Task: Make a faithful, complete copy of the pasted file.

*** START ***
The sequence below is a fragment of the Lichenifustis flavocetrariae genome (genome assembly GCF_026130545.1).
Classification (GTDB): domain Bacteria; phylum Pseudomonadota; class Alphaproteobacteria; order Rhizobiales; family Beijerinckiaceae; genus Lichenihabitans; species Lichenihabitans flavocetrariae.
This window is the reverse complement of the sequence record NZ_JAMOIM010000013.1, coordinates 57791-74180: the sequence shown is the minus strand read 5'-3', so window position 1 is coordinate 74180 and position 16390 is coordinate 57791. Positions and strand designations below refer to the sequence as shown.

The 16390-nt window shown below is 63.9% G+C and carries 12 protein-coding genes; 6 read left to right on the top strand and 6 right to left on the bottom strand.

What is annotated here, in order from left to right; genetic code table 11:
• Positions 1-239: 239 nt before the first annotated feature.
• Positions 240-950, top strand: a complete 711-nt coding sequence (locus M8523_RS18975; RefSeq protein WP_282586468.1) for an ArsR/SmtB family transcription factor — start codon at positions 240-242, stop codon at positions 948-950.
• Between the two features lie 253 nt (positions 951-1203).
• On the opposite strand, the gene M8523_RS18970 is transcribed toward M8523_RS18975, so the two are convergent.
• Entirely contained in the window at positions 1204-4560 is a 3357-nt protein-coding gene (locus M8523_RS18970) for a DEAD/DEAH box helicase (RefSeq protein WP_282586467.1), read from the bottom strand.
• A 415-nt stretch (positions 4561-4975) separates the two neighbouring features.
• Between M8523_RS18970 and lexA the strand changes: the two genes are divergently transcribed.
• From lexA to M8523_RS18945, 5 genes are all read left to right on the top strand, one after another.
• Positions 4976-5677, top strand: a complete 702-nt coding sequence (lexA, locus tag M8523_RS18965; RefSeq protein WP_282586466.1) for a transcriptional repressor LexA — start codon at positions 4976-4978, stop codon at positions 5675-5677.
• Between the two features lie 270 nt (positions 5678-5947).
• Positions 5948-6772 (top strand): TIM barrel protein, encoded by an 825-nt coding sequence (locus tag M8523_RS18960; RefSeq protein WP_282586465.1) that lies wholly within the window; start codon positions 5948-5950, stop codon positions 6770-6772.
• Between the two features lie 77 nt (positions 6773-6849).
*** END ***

The sequence below is a fragment of the Lichenifustis flavocetrariae genome (genome assembly GCF_026130545.1).
Classification (GTDB): domain Bacteria; phylum Pseudomonadota; class Alphaproteobacteria; order Rhizobiales; family Beijerinckiaceae; genus Lichenihabitans; species Lichenihabitans flavocetrariae.
This window is the reverse complement of the sequence record NZ_JAMOIM010000013.1, coordinates 57791-74180: the sequence shown is the minus strand read 5'-3', so window position 1 is coordinate 74180 and position 16390 is coordinate 57791. Positions and strand designations below refer to the sequence as shown.

The 16390-nt window shown below is 63.9% G+C and carries 12 protein-coding genes; 6 read left to right on the top strand and 6 right to left on the bottom strand.

What is annotated here, in order from left to right; genetic code table 11:
• Positions 1-239: 239 nt before the first annotated feature.
• Positions 240-950, top strand: a complete 711-nt coding sequence (locus M8523_RS18975; RefSeq protein WP_282586468.1) for an ArsR/SmtB family transcription factor — start codon at positions 240-242, stop codon at positions 948-950.
• Between the two features lie 253 nt (positions 951-1203).
• On the opposite strand, the gene M8523_RS18970 is transcribed toward M8523_RS18975, so the two are convergent.
• Entirely contained in the window at positions 1204-4560 is a 3357-nt protein-coding gene (locus M8523_RS18970) for a DEAD/DEAH box helicase (RefSeq protein WP_282586467.1), read from the bottom strand.
• A 415-nt stretch (positions 4561-4975) separates the two neighbouring features.
• Between M8523_RS18970 and lexA the strand changes: the two genes are divergently transcribed.
• From lexA to M8523_RS18945, 5 genes are all read left to right on the top strand, one after another.
• Positions 4976-5677, top strand: a complete 702-nt coding sequence (lexA, locus tag M8523_RS18965; RefSeq protein WP_282586466.1) for a transcriptional repressor LexA — start codon at positions 4976-4978, stop codon at positions 5675-5677.
• Between the two features lie 270 nt (positions 5678-5947).
• Positions 5948-6772 (top strand): TIM barrel protein, encoded by an 825-nt coding sequence (locus tag M8523_RS18960; RefSeq protein WP_282586465.1) that lies wholly within the window; start codon positions 5948-5950, stop codon positions 6770-6772.
• Between the two features lie 77 nt (positions 6773-6849).